Next up is philosopher Richard Brown on a theory of consciousness called Higher Order Representation of Representation, or HOROR. Brown is so unintelligible that I stop taking notes, and I never stop taking notes. My rebellious mind thinks, The HOROR! The HOROR! Spotting a little girl wriggling in a chair a few rows before me, I wonder, Who would bring a child to this lecture?
Scientists are entitled to be difficult, but what’s philosophers’ excuse? Don’t they have a moral duty to be comprehensible to non-specialists? Maybe it’s the topic. When otherwise reasonable people talk about consciousness, their utterances often become gobbledygook, as if they’re possessed.
I calm down listening to the next speaker, philosopher Jakob Hohway, because he seems, at first, to speak to my frustration. He acknowledges the confusing diversity of approaches to consciousness, counting at least 13. He then tells us about his favorite, prediction error minimization, PEM.
I panic, because I’ve never heard of PEM, but then I realize with a flood of relief that it’s another name for the Bayesian-brain models I learned about at an NYU conference last fall. Bayesian models mimic human pattern-recognition with probabilistic algorithms derived from Bayes theorem.
The only problem, Hohway concedes, is that PEM explains perception but not consciousness. Hohway doesn’t mention another problem: Bayesian algorithms might not explain perception either. Just because computers can recognize faces with Bayesian algorithms does not mean brains work that way.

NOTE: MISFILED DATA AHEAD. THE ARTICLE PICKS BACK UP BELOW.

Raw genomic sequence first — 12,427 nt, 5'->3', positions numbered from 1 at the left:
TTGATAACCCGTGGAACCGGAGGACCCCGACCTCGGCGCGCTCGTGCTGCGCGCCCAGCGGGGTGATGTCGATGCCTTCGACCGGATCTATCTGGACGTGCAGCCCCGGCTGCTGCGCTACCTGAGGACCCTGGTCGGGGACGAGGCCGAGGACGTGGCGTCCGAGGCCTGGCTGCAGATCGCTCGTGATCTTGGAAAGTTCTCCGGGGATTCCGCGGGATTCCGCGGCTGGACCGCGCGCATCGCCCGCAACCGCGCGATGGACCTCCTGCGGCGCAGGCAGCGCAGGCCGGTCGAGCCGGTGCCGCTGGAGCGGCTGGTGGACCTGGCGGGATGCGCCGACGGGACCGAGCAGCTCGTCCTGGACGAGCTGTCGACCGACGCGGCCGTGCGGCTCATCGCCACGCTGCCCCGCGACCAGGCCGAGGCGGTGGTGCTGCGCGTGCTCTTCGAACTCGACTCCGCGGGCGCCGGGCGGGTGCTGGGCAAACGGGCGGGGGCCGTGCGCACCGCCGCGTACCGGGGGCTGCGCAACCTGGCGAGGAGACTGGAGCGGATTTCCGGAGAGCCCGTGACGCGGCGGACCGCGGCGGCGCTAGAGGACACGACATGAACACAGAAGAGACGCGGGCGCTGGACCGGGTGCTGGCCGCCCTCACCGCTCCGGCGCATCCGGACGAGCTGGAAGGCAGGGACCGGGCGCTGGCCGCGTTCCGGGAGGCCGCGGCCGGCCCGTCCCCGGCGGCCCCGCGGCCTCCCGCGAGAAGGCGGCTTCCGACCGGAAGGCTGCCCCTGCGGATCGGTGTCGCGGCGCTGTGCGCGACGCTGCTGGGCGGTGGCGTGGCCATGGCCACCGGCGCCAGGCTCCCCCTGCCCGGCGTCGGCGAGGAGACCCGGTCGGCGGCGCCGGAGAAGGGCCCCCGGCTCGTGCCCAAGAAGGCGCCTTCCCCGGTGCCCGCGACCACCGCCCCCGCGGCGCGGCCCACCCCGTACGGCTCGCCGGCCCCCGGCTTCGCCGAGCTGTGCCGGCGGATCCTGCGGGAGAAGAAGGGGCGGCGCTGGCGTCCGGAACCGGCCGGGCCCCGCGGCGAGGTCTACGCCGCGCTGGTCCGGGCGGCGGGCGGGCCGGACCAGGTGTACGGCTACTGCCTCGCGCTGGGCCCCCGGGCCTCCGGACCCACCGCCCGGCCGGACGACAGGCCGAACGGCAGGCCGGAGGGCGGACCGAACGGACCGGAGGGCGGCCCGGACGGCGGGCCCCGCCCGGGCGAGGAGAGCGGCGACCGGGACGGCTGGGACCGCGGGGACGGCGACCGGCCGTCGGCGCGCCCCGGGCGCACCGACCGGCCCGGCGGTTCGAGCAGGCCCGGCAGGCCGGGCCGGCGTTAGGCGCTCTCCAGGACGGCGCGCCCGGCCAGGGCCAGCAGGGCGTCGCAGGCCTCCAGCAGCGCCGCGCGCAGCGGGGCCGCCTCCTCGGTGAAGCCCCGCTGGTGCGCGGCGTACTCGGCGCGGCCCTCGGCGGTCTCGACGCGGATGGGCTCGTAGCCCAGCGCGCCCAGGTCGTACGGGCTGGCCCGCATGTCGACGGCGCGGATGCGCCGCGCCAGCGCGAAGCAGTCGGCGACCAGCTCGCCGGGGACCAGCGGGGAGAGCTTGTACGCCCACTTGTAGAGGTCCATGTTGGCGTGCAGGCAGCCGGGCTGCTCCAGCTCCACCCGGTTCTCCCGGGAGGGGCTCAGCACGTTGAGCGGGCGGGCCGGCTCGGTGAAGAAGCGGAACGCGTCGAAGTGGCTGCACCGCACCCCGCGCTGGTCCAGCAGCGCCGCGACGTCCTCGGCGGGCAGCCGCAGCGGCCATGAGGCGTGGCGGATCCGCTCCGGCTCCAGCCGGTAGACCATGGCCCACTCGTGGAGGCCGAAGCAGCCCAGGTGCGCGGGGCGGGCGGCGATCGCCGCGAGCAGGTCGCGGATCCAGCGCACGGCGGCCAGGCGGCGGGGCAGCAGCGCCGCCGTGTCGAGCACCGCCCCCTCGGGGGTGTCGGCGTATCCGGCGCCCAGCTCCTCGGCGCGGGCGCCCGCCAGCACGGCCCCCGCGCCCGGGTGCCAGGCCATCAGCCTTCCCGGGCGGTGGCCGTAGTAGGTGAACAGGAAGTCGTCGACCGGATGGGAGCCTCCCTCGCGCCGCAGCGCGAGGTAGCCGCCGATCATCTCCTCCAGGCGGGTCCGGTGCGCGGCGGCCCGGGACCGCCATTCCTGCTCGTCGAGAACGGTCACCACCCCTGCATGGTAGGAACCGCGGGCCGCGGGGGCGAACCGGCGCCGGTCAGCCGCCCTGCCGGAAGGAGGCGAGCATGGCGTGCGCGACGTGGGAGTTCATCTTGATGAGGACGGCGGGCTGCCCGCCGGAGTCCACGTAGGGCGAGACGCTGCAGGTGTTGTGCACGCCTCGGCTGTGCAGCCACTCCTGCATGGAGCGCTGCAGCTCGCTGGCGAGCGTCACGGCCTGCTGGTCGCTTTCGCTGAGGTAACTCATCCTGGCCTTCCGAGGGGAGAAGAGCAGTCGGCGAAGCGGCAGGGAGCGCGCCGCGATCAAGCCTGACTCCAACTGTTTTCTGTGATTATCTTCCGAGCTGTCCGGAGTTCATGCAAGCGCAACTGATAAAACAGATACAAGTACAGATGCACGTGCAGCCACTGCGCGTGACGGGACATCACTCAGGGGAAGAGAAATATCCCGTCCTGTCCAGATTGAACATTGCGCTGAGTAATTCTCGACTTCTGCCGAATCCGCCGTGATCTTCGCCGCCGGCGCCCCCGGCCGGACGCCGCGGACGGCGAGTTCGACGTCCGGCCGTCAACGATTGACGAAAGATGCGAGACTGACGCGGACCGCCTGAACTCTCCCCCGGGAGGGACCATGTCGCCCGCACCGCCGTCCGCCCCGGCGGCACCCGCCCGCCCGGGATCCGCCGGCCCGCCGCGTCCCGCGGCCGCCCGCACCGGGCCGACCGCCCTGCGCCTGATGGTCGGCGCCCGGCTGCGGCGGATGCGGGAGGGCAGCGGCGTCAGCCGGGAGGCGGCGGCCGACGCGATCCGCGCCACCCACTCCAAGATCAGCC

When the lectures in Kiva Ballroom end, I check out the “concurrent sessions,” eight talks taking place at the same time in small rooms. I am cruelly reminded of the Law of Concurrent Sessions: No matter how promising a session sounds, after it starts you will wish you were in another session.
I pop into sessions with intriguing titles: “The Extended Mind,” “Panpsychism, Idealism and Metaphysics,” “Agency and Free Will.” I like a talk by philosopher Claudia Passos on whether infants have a sense of “conscious agency.” Yes, even babies have free will!
Otherwise, each session is more baffling than the last. The HOROR! The HOROR! Exterminate them all! (Come on, he was asking for it.)
Exhausted, I consume a bowl of angel hair, return to my room, flip open my laptop and upload Star Trek on Netflix. For months, I’ve been plowing through the old series, which comforts me. The next episode, “Return to Tomorrow,” poses mind-body conundrums. Coincidence, or synchronicity?
Disembodied, super-intelligent aliens take over the bodies of Kirk, Spock and beautiful astrobiologist Ann Mulhall. The aliens are reluctant to give the bodies up, because they enjoy human sensuality—i.e., sex. Quasi-Kirk and Quasi-Mulhall, naturally, end up canoodling.
Singularitarians who want to become disembodied super-intelligences should watch “Return to Tomorrow.” So should philosophers, who can ponder whether strict materialism rules out possession by super-intelligent aliens. This question is surely as interesting as whether zombies are possible, which Chalmers popularized.
Oblivion beckons, I succumb, gladly.
[In my next dispatch, I report on my second day at the conference, when I struggle with quantum decoherence in a hot tub.]